With Back to the Garden, Laurie R. King returns, not to innocence, but instead a dark, complex story steeped in history, forensics, and played out across the varied landscapes of Northern California. Inspector Raquel Laing, recovering from physical and emotional wounds, has been shelved over to the cold case squad under the tutelage of Al Hawkin. In the early 70’s, there was talk of a serial killer, The Highwayman, but nothing ever gelled. After many years, there’s been a break in the case. Raquel is sent to look into a case recently come to light when a body is revealed on the Gardener estate. Back in the 70’s, it was, for a few brief years, a commune, known as the Garden. Now it’s a quiet sort of park and museum. For Raquel, it’s a knotty mass of overgrown secrets, aging personalities and a chance at redemption.
Cleverly structured between Then and Now, King has a field day, crafting a story that’s compelling on every level. As a character study of the free-living, free-loving 70’s, it’s an evocative exercise of imagination, recreating a time and out of whole cloth creating a place, The Gardener estate to, embody that time. Half Hearst Castle, half Woodstock, King’s creation is s wonderful as the real thing might have been. While location, location, location plays a part here – King’s descriptions of the place are exceptional – it’s the people, the characters she creates who drive the power of the place. She gets the perfect balance of complex motivations and detail to power her plot on the past and the present.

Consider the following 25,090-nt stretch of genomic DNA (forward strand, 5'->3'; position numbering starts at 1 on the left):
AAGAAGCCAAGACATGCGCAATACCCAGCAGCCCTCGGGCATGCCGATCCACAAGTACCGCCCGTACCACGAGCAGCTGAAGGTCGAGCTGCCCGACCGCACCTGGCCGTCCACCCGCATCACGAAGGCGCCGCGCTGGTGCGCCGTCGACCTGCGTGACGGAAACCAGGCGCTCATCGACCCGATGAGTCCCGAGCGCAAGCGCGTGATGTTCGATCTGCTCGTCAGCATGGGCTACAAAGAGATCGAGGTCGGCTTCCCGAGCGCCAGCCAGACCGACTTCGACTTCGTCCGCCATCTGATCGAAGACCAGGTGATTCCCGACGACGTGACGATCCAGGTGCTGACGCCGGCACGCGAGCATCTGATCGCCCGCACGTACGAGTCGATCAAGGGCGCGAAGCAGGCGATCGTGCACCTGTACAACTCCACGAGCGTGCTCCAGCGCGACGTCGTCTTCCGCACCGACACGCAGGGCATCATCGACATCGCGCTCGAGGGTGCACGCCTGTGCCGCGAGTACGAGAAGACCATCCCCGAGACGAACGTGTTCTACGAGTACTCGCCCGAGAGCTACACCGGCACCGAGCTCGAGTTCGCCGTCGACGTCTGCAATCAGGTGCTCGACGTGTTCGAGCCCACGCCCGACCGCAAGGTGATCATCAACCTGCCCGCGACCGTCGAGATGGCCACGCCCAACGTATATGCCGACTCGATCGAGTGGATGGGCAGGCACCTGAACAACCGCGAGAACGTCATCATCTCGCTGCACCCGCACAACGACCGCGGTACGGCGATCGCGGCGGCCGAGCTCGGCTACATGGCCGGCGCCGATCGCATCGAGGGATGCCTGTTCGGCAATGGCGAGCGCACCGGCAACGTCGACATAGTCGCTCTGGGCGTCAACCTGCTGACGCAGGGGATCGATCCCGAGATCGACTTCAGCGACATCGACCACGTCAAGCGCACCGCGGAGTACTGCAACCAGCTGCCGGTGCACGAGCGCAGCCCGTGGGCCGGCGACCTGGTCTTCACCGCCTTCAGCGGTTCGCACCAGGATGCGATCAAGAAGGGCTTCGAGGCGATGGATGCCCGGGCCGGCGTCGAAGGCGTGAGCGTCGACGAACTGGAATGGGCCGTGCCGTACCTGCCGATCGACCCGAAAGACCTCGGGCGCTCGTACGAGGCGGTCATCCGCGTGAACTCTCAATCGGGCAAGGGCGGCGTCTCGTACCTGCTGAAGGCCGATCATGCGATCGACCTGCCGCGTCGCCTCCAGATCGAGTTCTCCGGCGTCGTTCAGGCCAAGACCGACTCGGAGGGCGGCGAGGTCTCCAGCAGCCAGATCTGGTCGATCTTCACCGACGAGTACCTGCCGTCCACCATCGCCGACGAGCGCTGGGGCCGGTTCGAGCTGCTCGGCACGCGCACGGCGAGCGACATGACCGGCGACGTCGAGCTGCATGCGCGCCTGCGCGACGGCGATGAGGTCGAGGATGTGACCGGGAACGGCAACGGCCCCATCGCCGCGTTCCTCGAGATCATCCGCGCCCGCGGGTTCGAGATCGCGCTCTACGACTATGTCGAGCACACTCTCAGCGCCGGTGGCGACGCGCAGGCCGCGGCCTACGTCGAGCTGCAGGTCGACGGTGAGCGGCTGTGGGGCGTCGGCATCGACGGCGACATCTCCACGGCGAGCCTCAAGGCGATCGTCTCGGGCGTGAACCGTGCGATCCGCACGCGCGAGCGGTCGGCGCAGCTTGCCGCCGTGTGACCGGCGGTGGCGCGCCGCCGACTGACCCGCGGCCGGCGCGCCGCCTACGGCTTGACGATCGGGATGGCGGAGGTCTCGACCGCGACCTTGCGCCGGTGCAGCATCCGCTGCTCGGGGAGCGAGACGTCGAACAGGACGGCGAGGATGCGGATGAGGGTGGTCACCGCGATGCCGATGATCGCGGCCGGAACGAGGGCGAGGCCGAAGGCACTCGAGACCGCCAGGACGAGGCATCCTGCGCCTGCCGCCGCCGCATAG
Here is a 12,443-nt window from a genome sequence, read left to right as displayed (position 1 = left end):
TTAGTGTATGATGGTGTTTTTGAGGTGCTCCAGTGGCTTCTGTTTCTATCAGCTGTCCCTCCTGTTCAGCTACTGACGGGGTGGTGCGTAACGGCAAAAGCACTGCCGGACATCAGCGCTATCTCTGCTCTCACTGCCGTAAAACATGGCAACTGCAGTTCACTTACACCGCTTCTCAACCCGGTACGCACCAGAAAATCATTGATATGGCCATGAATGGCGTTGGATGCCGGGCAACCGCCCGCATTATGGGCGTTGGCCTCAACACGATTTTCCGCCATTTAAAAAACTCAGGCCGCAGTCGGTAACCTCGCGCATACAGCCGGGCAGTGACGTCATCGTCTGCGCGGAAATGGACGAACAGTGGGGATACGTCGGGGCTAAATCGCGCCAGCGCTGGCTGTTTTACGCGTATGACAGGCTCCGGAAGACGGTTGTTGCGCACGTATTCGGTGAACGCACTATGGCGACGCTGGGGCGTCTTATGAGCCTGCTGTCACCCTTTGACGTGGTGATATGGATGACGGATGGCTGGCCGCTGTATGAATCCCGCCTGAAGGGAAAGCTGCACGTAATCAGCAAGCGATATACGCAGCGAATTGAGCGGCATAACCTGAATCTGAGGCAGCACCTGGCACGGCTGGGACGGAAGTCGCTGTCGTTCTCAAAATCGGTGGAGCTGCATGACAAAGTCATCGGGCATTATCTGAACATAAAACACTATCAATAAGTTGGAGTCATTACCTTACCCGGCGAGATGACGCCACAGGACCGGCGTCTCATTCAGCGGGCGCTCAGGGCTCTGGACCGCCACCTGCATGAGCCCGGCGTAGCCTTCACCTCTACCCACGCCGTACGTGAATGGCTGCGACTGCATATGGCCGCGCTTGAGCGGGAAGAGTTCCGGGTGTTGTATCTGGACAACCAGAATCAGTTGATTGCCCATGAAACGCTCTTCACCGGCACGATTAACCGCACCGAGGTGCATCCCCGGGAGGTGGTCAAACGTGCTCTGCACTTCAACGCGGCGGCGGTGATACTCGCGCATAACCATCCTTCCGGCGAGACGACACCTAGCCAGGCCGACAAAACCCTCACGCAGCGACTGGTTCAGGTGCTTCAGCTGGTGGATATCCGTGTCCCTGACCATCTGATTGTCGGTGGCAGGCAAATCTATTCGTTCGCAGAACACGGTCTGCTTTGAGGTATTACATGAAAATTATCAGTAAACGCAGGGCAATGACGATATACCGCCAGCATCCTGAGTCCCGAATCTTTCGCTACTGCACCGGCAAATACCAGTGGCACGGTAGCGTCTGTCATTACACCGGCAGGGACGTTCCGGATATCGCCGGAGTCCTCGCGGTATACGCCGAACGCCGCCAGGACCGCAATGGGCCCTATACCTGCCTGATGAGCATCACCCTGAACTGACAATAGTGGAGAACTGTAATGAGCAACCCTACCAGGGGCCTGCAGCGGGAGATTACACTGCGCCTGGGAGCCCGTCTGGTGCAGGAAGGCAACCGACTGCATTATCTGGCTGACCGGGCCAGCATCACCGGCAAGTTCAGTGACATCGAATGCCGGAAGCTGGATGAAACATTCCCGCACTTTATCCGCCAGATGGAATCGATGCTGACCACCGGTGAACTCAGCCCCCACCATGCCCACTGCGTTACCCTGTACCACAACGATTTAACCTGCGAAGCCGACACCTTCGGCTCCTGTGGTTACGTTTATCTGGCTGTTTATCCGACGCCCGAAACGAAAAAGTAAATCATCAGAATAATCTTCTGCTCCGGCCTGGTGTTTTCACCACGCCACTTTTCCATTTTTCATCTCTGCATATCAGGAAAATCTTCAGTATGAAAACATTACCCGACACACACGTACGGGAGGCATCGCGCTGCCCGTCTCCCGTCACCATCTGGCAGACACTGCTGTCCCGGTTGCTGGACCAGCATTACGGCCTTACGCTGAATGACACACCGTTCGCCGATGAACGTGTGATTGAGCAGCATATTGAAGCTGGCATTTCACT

In the present, Raquel Laing proves to be King’s most compelling crime-solver yet. Her damage is deep and self-inflicted. We feel deep sympathy for her, but as well, more than a little wariness. Raquel Laing may walk with a cane, but she’s clearly capable of being a very dangerous woman, especially if she’s in search of a truth. King does a great job with her knowledge of forensics and police proceduralities. Like her protagonist, she fearlessly uses the tools at her disposal as a mystery writer to ratchet up tension and insight in the same scene. She evokes a sense of understanding the darkest of human desires without needing to hide behind explicit scenes of violence. It’s a deeply readable dive.
There’s a large cast of characters here, in the past and in the present, that King balances with professional, evocative great writing. It’s the sort of skill that one might overlook, except in retrospect. You’ll find yourself able to visit them, then and now, and wanting to meet them in their natural habitat. That’s this novel, and yes, you may well want to go Back to the Garden until King brings back Raquel Laing. You’ll hope that now will not need to be then for too long before she does so.
As in the writing to be found there, Laurie R. King was in fine form when we spoke about Back to the Garden. Download the interview here, or take your laptop out to the garden and listen below, before it gets too dark.